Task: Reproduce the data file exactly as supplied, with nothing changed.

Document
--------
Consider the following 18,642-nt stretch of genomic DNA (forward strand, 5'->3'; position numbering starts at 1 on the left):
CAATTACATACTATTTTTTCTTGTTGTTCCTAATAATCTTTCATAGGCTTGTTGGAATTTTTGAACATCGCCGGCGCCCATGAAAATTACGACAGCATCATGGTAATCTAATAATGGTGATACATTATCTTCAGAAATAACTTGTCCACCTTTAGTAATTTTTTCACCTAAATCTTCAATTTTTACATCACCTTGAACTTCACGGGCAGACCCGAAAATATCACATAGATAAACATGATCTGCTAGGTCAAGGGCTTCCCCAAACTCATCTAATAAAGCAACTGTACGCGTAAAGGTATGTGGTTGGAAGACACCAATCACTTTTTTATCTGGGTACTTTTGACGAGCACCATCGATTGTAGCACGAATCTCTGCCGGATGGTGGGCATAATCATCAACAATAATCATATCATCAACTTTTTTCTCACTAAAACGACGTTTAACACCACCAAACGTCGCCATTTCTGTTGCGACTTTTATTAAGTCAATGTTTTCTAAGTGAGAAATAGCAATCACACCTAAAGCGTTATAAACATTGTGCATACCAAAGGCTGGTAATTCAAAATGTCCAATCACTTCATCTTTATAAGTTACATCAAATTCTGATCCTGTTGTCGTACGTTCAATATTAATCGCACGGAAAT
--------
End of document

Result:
Consider the following 18,642-nt stretch of genomic DNA (forward strand, 5'->3'; position numbering starts at 1 on the left):
CAATTACATACTATTTTTTCTTGTTGTTCCTAATAATCTTTCATAGGCTTGTTGGAATTTTTGAACATCGCCGGCGCCCATGAAAATTACGACAGCATCATGGTAATCTAATAATGGTGATACATTATCTTCAGAAATAACTTGTCCACCTTTAGTAATTTTTTCACCTAAATCTTCAATTTTTACATCACCTTGAACTTCACGGGCAGACCCGAAAATATCACATAGATAAACATGATCTGCTAGGTCAAGGGCTTCCCCAAACTCATCTAATAAAGCAACTGTACGCGTAAAGGTATGTGGTTGGAAGACACCAATCACTTTTTTATCTGGGTACTTTTGACGAGCACCATCGATTGTAGCACGAATCTCTGCCGGATGGTGGGCATAATCATCAACAATAATCATATCATCAACTTTTTTCTCACTAAAACGACGTTTAACACCACCAAACGTCGCCATTTCTGTTGCGACTTTTATTAAGTCAATGTTTTCTAAGTGAGAAATAGCAATCACACCTAAAGCGTTATAAACATTGTGCATACCAAAGGCTGGTAATTCAAAATGTCCAATCACTTCATCTTTATAAGTTACATCAAATTCTGATCCTGTTGTCGTACGTTCAATATTAATCGCACGGAAAT